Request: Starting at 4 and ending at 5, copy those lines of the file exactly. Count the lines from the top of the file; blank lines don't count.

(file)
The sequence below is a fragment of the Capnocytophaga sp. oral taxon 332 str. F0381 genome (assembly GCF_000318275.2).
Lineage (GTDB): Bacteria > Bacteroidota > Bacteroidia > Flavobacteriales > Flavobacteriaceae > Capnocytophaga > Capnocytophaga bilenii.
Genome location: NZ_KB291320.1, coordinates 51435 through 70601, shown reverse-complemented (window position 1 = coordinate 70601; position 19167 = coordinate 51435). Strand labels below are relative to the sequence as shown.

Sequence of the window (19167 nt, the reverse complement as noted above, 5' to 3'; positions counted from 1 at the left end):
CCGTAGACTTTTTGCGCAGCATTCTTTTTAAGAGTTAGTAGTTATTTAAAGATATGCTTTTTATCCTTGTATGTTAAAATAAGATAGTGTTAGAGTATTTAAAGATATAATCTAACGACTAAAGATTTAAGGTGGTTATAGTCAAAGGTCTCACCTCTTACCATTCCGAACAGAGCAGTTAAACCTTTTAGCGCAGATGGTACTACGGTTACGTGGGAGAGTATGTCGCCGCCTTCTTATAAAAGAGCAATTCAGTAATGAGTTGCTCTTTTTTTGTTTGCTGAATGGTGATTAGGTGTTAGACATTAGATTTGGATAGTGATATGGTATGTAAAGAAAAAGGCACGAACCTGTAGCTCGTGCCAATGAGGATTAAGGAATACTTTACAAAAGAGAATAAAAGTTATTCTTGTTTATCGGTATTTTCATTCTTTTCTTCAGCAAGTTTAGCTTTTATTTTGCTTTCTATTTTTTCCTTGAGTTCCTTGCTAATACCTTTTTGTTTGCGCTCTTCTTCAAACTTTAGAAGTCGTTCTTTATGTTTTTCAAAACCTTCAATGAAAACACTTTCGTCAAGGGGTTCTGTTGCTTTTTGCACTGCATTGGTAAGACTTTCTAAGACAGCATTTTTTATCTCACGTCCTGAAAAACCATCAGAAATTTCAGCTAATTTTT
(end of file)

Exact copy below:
Sequence of the window (19167 nt, the reverse complement as noted above, 5' to 3'; positions counted from 1 at the left end):
CCGTAGACTTTTTGCGCAGCATTCTTTTTAAGAGTTAGTAGTTATTTAAAGATATGCTTTTTATCCTTGTATGTTAAAATAAGATAGTGTTAGAGTATTTAAAGATATAATCTAACGACTAAAGATTTAAGGTGGTTATAGTCAAAGGTCTCACCTCTTACCATTCCGAACAGAGCAGTTAAACCTTTTAGCGCAGATGGTACTACGGTTACGTGGGAGAGTATGTCGCCGCCTTCTTATAAAAGAGCAATTCAGTAATGAGTTGCTCTTTTTTTGTTTGCTGAATGGTGATTAGGTGTTAGACATTAGATTTGGATAGTGATATGGTATGTAAAGAAAAAGGCACGAACCTGTAGCTCGTGCCAATGAGGATTAAGGAATACTTTACAAAAGAGAATAAAAGTTATTCTTGTTTATCGGTATTTTCATTCTTTTCTTCAGCAAGTTTAGCTTTTATTTTGCTTTCTATTTTTTCCTTGAGTTCCTTGCTAATACCTTTTTGTTTGCGCTCTTCTTCAAACTTTAGAAGTCGTTCTTTATGTTTTTCAAAACCTTCAATGAAAACACTTTCGTCAAGGGGTTCTGTTGCTTTTTGCACTGCATTGGTAAGACTTTCTAAGACAGCATTTTTTATCTCACGTCCTGAAAAACCATCAGAAATTTCAGCTAATTTTT